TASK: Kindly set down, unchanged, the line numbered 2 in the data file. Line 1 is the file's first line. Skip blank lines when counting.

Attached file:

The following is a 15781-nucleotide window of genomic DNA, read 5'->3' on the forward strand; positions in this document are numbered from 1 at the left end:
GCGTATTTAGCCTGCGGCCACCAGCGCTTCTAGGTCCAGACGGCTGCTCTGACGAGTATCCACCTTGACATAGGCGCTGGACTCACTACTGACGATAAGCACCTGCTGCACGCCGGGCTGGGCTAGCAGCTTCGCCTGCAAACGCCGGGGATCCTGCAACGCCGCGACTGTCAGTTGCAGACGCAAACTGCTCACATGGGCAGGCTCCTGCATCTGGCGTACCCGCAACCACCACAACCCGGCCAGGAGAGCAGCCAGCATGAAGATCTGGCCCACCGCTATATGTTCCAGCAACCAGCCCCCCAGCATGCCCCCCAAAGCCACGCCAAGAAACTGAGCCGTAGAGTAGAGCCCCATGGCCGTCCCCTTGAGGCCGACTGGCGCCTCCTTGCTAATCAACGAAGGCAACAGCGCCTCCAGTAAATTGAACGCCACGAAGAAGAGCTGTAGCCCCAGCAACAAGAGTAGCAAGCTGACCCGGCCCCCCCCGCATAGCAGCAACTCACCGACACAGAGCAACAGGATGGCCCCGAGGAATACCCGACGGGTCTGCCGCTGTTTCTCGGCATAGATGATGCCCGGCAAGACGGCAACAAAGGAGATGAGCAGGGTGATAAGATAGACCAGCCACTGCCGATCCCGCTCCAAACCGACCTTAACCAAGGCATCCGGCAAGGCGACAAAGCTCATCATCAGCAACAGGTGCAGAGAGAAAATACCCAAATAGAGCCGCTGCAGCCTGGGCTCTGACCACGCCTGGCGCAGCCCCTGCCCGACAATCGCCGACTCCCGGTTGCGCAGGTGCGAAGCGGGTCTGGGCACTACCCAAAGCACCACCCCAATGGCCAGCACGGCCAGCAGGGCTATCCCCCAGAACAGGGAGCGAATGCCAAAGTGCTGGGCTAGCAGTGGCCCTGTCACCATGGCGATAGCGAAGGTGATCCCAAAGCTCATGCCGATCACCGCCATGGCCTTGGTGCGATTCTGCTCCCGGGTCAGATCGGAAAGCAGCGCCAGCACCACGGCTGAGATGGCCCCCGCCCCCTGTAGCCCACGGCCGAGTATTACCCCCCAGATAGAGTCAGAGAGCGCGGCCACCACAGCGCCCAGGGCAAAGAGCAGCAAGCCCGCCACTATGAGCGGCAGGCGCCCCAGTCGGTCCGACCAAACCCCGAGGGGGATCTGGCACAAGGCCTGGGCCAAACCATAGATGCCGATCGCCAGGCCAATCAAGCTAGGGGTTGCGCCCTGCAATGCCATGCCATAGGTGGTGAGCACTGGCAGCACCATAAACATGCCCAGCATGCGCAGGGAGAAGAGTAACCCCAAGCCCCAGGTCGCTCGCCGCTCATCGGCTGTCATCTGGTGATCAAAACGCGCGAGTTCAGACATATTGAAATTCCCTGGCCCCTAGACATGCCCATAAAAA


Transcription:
GCGTATTTAGCCTGCGGCCACCAGCGCTTCTAGGTCCAGACGGCTGCTCTGACGAGTATCCACCTTGACATAGGCGCTGGACTCACTACTGACGATAAGCACCTGCTGCACGCCGGGCTGGGCTAGCAGCTTCGCCTGCAAACGCCGGGGATCCTGCAACGCCGCGACTGTCAGTTGCAGACGCAAACTGCTCACATGGGCAGGCTCCTGCATCTGGCGTACCCGCAACCACCACAACCCGGCCAGGAGAGCAGCCAGCATGAAGATCTGGCCCACCGCTATATGTTCCAGCAACCAGCCCCCCAGCATGCCCCCCAAAGCCACGCCAAGAAACTGAGCCGTAGAGTAGAGCCCCATGGCCGTCCCCTTGAGGCCGACTGGCGCCTCCTTGCTAATCAACGAAGGCAACAGCGCCTCCAGTAAATTGAACGCCACGAAGAAGAGCTGTAGCCCCAGCAACAAGAGTAGCAAGCTGACCCGGCCCCCCCCGCATAGCAGCAACTCACCGACACAGAGCAACAGGATGGCCCCGAGGAATACCCGACGGGTCTGCCGCTGTTTCTCGGCATAGATGATGCCCGGCAAGACGGCAACAAAGGAGATGAGCAGGGTGATAAGATAGACCAGCCACTGCCGATCCCGCTCCAAACCGACCTTAACCAAGGCATCCGGCAAGGCGACAAAGCTCATCATCAGCAACAGGTGCAGAGAGAAAATACCCAAATAGAGCCGCTGCAGCCTGGGCTCTGACCACGCCTGGCGCAGCCCCTGCCCGACAATCGCCGACTCCCGGTTGCGCAGGTGCGAAGCGGGTCTGGGCACTACCCAAAGCACCACCCCAATGGCCAGCACGGCCAGCAGGGCTATCCCCCAGAACAGGGAGCGAATGCCAAAGTGCTGGGCTAGCAGTGGCCCTGTCACCATGGCGATAGCGAAGGTGATCCCAAAGCTCATGCCGATCACCGCCATGGCCTTGGTGCGATTCTGCTCCCGGGTCAGATCGGAAAGCAGCGCCAGCACCACGGCTGAGATGGCCCCCGCCCCCTGTAGCCCACGGCCGAGTATTACCCCCCAGATAGAGTCAGAGAGCGCGGCCACCACAGCGCCCAGGGCAAAGAGCAGCAAGCCCGCCACTATGAGCGGCAGGCGCCCCAGTCGGTCCGACCAAACCCCGAGGGGGATCTGGCACAAGGCCTGGGCCAAACCATAGATGCCGATCGCCAGGCCAATCAAGCTAGGGGTTGCGCCCTGCAATGCCATGCCATAGGTGGTGAGCACTGGCAGCACCATAAACATGCCCAGCATGCGCAGGGAGAAGAGTAACCCCAAGCCCCAGGTCGCTCGCCGCTCATCGGCTGTCATCTGGTGATCAAAACGCGCGAGTTCAGACATATTGAAATTCCCTGGCCCCTAGACATGCCCATAAAAA